5.  This leaves the UK open to the charge of hypocrisy, a matter of great concern since many of those who have committed acts of violence against UK citizens say they are motivated by injustice perpetrated with the assistance of western powers.


  6.  The UK government's support for BAE Systems' arms sales to Saudi Arabia has been well-documented. These sales are currently co-ordinated by the Ministry of Defence Saudi Armed Forces Project within the Ministry of Defence (MoD). It has 200 employees in the UK and Saudi Arabia—these are UK civil servants and military personnel whose salaries are paid for by the Saudi Arabian government. The Export Credits Guarantee Department underwrites the sales. The liability for the UK taxpayer at 31 March 2008 was £750 million.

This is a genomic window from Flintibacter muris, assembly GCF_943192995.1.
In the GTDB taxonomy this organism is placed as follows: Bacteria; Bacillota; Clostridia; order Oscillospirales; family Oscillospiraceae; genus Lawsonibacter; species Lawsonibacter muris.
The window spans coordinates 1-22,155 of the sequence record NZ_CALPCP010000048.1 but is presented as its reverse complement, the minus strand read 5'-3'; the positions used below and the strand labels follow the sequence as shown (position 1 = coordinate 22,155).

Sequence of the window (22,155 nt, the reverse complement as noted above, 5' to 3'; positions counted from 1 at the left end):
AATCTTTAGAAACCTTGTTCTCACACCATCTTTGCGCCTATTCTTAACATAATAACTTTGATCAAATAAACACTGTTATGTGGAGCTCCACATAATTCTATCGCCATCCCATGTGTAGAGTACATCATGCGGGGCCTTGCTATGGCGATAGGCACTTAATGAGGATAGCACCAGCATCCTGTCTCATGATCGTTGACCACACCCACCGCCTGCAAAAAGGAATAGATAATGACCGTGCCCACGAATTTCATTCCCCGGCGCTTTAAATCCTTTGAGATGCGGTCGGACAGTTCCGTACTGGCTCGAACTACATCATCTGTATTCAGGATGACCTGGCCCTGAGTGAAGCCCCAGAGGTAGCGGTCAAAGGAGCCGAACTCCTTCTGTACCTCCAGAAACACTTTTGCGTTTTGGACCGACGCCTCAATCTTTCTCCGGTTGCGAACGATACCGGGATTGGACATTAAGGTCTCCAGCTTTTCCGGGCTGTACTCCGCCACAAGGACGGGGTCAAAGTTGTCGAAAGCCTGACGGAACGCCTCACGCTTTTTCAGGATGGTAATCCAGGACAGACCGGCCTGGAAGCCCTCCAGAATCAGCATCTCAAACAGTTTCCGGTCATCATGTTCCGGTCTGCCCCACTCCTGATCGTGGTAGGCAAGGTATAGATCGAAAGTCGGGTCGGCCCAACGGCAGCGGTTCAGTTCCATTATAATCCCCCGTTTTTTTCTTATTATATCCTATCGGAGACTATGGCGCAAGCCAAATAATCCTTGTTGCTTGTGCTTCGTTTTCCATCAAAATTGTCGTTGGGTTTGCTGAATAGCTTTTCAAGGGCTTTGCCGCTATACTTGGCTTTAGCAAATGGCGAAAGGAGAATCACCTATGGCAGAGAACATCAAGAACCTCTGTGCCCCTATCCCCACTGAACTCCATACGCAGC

7.  The promotion of the sales over several decades, and the financial and practical support given to them by successive UK governments, has given succour to the undemocratic government of Saudi Arabia. This has a human rights record which makes it a "country of concern" for the Foreign and Commonwealth Office (FCO). It treats women as second-class citizens and its immigrant workers appallingly.

  8.  Far from giving the UK influence in Saudi Arabia, in 2006 the UK government put BAE's desire to sell Eurofighter Typhoon aircraft before all else, enabling the Saudi authorities to successfully halt the Serious Fraud Office investigation into corruption allegations by threatening to withdraw security co-operation. If the UK government had really taken the threat to national security seriously, surely it beggars belief that it should have allowed, let alone continued to press for and support, the sale of the planes.